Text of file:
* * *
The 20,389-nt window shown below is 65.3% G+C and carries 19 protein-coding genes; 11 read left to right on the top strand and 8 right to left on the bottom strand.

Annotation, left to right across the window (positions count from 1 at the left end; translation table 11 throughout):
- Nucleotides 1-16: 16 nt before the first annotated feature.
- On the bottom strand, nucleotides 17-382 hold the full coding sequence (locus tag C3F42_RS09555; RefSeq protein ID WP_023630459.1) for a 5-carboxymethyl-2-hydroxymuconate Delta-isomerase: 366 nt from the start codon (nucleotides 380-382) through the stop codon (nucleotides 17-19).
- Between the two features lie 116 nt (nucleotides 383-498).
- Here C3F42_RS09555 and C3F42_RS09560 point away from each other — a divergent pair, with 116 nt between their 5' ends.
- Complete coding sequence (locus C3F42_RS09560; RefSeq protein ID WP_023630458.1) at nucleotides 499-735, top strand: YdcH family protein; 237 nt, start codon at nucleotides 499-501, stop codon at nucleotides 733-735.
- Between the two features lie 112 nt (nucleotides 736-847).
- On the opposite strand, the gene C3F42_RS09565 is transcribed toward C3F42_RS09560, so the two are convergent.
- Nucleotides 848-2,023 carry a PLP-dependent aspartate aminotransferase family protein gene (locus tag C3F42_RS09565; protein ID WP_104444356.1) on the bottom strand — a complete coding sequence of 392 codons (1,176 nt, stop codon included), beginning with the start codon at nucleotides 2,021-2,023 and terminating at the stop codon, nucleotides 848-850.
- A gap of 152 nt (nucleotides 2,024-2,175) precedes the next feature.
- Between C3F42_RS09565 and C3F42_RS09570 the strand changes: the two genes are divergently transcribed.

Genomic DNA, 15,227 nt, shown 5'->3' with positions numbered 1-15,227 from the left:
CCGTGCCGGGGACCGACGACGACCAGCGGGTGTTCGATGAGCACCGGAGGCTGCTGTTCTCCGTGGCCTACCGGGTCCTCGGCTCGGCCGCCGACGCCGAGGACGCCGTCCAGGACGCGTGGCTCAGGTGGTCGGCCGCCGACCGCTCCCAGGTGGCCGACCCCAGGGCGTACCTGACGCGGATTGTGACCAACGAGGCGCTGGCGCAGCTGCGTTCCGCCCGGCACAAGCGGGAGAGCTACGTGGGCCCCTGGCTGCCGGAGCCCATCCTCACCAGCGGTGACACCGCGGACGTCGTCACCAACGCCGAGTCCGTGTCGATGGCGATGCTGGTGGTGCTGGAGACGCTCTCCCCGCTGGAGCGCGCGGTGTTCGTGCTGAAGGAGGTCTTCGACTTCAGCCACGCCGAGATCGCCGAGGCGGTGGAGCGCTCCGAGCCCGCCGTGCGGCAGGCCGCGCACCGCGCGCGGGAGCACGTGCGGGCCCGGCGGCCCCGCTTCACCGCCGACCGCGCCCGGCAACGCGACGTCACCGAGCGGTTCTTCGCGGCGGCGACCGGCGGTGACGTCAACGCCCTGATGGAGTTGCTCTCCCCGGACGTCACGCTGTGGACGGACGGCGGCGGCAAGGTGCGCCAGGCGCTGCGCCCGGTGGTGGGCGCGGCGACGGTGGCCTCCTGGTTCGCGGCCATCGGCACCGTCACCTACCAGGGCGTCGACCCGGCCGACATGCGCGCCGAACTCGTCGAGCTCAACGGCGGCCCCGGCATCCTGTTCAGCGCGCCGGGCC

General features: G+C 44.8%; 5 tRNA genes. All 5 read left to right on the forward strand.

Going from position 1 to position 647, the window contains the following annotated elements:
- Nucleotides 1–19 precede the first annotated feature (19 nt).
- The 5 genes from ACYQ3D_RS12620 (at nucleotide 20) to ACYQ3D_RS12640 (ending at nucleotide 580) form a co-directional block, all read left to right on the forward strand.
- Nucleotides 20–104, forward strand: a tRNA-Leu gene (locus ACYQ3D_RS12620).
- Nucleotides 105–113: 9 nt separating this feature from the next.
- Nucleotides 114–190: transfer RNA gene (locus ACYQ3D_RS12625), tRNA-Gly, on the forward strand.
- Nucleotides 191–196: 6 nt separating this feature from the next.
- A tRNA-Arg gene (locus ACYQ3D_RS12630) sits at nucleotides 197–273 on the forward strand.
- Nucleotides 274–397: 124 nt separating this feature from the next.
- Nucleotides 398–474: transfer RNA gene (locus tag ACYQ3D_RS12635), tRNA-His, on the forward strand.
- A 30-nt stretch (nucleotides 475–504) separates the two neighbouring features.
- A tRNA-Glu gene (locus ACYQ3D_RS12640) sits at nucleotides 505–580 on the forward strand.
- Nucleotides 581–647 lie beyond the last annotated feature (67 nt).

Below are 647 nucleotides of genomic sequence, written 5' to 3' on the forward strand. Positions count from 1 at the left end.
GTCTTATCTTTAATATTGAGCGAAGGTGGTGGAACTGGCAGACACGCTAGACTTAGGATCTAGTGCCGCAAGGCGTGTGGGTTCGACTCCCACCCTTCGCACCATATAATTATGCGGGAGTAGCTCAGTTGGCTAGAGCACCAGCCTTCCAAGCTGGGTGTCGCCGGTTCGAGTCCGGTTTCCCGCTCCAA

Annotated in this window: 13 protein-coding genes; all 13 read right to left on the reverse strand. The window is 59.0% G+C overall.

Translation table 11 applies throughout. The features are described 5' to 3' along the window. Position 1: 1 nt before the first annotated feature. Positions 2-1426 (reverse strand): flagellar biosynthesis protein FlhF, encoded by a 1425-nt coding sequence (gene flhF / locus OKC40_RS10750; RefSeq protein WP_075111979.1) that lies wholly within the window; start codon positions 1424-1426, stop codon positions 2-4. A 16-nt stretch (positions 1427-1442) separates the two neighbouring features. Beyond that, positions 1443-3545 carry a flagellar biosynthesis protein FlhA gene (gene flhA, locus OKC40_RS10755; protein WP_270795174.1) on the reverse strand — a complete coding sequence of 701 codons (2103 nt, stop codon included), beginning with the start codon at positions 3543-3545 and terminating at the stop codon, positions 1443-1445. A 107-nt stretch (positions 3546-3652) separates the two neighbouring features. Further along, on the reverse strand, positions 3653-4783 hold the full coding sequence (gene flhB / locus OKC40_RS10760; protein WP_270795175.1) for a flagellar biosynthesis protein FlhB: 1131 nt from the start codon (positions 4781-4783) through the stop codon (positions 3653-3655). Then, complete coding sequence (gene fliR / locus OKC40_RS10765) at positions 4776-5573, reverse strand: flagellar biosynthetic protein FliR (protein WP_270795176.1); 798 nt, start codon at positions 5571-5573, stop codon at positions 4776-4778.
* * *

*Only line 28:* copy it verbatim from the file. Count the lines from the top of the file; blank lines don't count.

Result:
- Nucleotides 581–647 lie beyond the last annotated feature (67 nt).